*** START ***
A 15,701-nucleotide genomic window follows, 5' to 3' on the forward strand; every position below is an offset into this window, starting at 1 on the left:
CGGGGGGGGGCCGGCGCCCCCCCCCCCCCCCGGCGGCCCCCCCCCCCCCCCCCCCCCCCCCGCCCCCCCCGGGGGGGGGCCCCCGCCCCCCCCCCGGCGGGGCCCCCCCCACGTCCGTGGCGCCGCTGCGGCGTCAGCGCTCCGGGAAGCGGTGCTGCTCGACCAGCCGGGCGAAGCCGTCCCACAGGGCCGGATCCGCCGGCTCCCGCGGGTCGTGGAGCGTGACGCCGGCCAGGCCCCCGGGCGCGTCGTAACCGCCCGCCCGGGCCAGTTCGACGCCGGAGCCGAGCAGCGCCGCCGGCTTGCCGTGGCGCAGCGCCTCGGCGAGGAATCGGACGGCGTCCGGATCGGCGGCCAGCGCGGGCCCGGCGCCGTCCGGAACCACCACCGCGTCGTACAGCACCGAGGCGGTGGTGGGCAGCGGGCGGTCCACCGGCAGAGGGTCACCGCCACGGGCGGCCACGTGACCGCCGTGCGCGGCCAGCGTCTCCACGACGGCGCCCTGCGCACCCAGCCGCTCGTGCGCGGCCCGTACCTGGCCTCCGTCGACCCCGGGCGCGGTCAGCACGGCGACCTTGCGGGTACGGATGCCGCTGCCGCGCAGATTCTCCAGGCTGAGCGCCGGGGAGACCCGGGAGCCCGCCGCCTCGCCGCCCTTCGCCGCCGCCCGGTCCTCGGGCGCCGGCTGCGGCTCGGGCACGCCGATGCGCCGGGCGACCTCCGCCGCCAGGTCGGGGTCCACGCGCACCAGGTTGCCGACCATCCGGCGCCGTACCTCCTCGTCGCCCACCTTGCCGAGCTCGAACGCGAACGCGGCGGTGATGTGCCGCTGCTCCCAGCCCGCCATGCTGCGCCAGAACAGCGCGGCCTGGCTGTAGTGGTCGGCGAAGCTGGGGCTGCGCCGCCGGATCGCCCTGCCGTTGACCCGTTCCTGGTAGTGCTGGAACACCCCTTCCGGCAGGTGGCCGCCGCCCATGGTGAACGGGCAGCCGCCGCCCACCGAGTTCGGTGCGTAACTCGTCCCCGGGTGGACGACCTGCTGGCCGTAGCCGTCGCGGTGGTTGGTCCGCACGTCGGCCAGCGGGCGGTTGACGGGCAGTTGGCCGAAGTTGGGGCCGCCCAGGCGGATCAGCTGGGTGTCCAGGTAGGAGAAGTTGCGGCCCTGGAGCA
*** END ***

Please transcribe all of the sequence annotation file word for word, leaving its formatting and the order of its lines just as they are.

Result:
A 15,701-nucleotide genomic window follows, 5' to 3' on the forward strand; every position below is an offset into this window, starting at 1 on the left:
CGGGGGGGGGCCGGCGCCCCCCCCCCCCCCCGGCGGCCCCCCCCCCCCCCCCCCCCCCCCCGCCCCCCCCGGGGGGGGGCCCCCGCCCCCCCCCCGGCGGGGCCCCCCCCACGTCCGTGGCGCCGCTGCGGCGTCAGCGCTCCGGGAAGCGGTGCTGCTCGACCAGCCGGGCGAAGCCGTCCCACAGGGCCGGATCCGCCGGCTCCCGCGGGTCGTGGAGCGTGACGCCGGCCAGGCCCCCGGGCGCGTCGTAACCGCCCGCCCGGGCCAGTTCGACGCCGGAGCCGAGCAGCGCCGCCGGCTTGCCGTGGCGCAGCGCCTCGGCGAGGAATCGGACGGCGTCCGGATCGGCGGCCAGCGCGGGCCCGGCGCCGTCCGGAACCACCACCGCGTCGTACAGCACCGAGGCGGTGGTGGGCAGCGGGCGGTCCACCGGCAGAGGGTCACCGCCACGGGCGGCCACGTGACCGCCGTGCGCGGCCAGCGTCTCCACGACGGCGCCCTGCGCACCCAGCCGCTCGTGCGCGGCCCGTACCTGGCCTCCGTCGACCCCGGGCGCGGTCAGCACGGCGACCTTGCGGGTACGGATGCCGCTGCCGCGCAGATTCTCCAGGCTGAGCGCCGGGGAGACCCGGGAGCCCGCCGCCTCGCCGCCCTTCGCCGCCGCCCGGTCCTCGGGCGCCGGCTGCGGCTCGGGCACGCCGATGCGCCGGGCGACCTCCGCCGCCAGGTCGGGGTCCACGCGCACCAGGTTGCCGACCATCCGGCGCCGTACCTCCTCGTCGCCCACCTTGCCGAGCTCGAACGCGAACGCGGCGGTGATGTGCCGCTGCTCCCAGCCCGCCATGCTGCGCCAGAACAGCGCGGCCTGGCTGTAGTGGTCGGCGAAGCTGGGGCTGCGCCGCCGGATCGCCCTGCCGTTGACCCGTTCCTGGTAGTGCTGGAACACCCCTTCCGGCAGGTGGCCGCCGCCCATGGTGAACGGGCAGCCGCCGCCCACCGAGTTCGGTGCGTAACTCGTCCCCGGGTGGACGACCTGCTGGCCGTAGCCGTCGCGGTGGTTGGTCCGCACGTCGGCCAGCGGGCGGTTGACGGGCAGTTGGCCGAAGTTGGGGCCGCCCAGGCGGATCAGCTGGGTGTCCAGGTAGGAGAAGTTGCGGCCCTGGAGCA